 Enable / disable DHCP relay globally
(config)# ip dhcp-relay fwd-path <agent-ip> <server-ip> <enable|disable>
– Example:
(config)# ip dhcp-relay fwd-path 172.16.6.1 172.16.4.2 enable
(config)# ip dhcp-relay fwd-path 172.16.6.1 172.16.4.2 disable
 Add / remove a bootp/DHCP server
(config)# ip dhcp-relay fwd-path <agent-ip> <server-ip>[mode <bootp | bootp-dhcp | dhcp>]
– Example:
(config-if)# ip dhcp-relay fwd-path 172.16.6.1 172.16.4.2 mode bootp
(config-if)# no ip dhcp-relay fwd-path 172.16.6.1 172.16.4.2 mode bootp
 IP VLAN DHCP-relay configuration options
–
Examples:
(config)#interface vlan 4
(config-if)#ip dhcp-relay ?
broadcast
clear-counters
min-sec
mode
74
enable DHCP relay broadcast on this vlan
Clear dhcp-relay counters
configure the backup dhcp server minimum wait time
dhcp mode
L3 Routing
DHCP Relay show commands
(config)# show ip dhcp-relay
DHCP relay is enabled
(config)# show ip dhcp-relay fwd-path
=============================================================
DHCP
=============================================================
INTERFACE
SERVER
ENABLE
MODE
------------------------------------------------------------172.16.3.1
172.16.4.255
TRUE
DHCP & BOOTP
172.16.6.1
172.16.4.2
FALSE
DHCP & BOOTP
(config)# show ip dhcp-relay counters
INTERFACE
REQUESTS
REPLIES
------------------------------------------172.16.1.50
0
0
172.16.7.1
0
0
172.16.6.1
0
0
172.16.5.1
0
0
172.16.4.1
0
0
172.16.3.1
16
4
75
Agenda
 Getting Started
 Management
 L2- VLANs
 L3 – Routing
 QOS
– IP Interfaces
– DHCP Relay
 Energy Saver
76
Avaya Ethernet Routing Switch 2500/4500
Intelligent Flexibility
High Priority
Incoming Traffic
Medium Priority
Normal Priority
Low Priority
7
6
5
4
3
2
1
0
Priorities
4
3
Outgoing Traffic
2
1
Hardware Queues
 DiffServ Code Point (DSCP) classification and prioritization
– Prioritizes, marks, remarks, filters and classifies DSCP markings within the
IP packet to ensure different applications are prioritized within the switch
and the network
 802.1p Prioritization
– Provides basic traffic prioritization with 8 802.1p priorities
77
Changing the rules with intelligent flexibility
Advanced QoS
Feature Overview
 QoS functions supported include:
– L2-L4 traffic classification,
– filtering (forward/drop),
– marking/remarking of DSCP,
– Policing/metering and
– egress Shaping.
 QoS configuration fully supported in CLI and EDM (GUI).
 Advanced QoS support across all current stackable
switching families.
78
Advanced QoS
QoS Concepts
 DiffServ and 802.1p are the underlying technology for all QoS
configurations.
 The ERS Series supports the following QoS classes:
– Critical and Network classes have the highest priority over all other traffic.
– Premium class is an end-to-end service functioning similarly to a virtual
leased line. Traffic in this service class is normally guaranteed an agreedupon peak bandwidth. Traffic requiring this service must be shaped at the
network boundary in order to undergo a negligible delay and delay
variance. This service class is suitable for real-time applications, such as
video and voice over IP. The recommended PHB for this service is the
Expedited Forwarding (EF) PHB.
– Platinum, Gold, Silver, and Bronze classes use the Assured Forwarding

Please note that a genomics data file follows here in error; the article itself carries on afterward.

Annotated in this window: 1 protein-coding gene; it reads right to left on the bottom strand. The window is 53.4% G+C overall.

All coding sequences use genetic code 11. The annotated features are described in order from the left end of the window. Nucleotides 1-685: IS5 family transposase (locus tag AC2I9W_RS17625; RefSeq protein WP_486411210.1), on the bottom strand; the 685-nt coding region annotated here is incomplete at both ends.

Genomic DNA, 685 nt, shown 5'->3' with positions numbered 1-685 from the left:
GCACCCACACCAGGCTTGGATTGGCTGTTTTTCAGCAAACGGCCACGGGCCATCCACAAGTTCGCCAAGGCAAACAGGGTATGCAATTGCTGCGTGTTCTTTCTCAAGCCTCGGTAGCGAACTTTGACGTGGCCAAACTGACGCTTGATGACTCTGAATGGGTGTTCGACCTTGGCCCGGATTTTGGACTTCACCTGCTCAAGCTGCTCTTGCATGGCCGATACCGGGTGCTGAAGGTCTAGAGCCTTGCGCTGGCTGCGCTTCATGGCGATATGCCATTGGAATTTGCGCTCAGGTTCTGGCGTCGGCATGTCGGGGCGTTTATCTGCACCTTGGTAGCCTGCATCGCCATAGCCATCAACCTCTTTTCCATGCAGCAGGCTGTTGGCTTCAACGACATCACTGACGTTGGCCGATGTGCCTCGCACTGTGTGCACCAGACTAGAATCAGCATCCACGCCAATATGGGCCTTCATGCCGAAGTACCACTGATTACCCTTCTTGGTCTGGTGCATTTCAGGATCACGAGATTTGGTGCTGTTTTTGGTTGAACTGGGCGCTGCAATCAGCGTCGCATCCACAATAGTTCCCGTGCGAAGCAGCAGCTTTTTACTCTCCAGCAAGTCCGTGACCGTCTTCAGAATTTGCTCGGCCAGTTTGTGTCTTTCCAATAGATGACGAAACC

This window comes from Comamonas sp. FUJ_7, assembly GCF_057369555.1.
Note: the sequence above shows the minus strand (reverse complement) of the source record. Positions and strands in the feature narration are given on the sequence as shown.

(AF) PHB. These classes are used for real-time, delay-tolerant traffic and
non-real-time, mission-critical traffic.
– Standard class is the best-effort IP service with an additional, optional use
of traffic classification that is used at the network boundary to request a
better effort treatment for packets that are in-profile (packets that do not
break the service agreements between the user & the service provider).
79
Advanced QoS
QoS Concepts cont…
 Port-based Quality of Service: policies are applied directly to
individual ports.
 A port-based Quality of Service environment allows for the more
direct application of Quality of Service policies and eliminates the
need to group ports together when assigning policies.
 Role-based Quality of Service: individual ports are first assigned to a
role and that role was assigned a policy. A role is a collection of
ports defined within the same interface group. They share settings.
For example, all ports are defined as untrusted.
 Port-based and role-based policies can be applied to same port;
however the switch administrator is responsible for the proper
division of resources across the individual policies.
 At factory default, ports are assigned to the default interface group
(role combination), which is named allQoSPolicyIfcs.
80
Advanced QoS
Interface Groups
 Interface groups are used in the creation of role-based policies.
 Role-based policies differ from port-based policies in the fact that role-
based policies group ports together to apply a common set of rules to
them.
 Each port can belong to only one interface group.
 When you move a port to another interface group (role combination),
the classification elements associated with the previous interface group
are removed and the classifications elements associated with the new
interface group are installed on the port.
 At factory default, ports are assigned to the default interface group (role
combination), which is named allQoSPolicyIfcs.
 All ports must be removed from an interface group before it is deleted.
An interface group cannot be deleted when it is referenced by a policy.
81
Advanced QoS
Interface Types
 The classifications of trusted, untrusted, and unrestricted actually
apply to groups of ports (interface groups).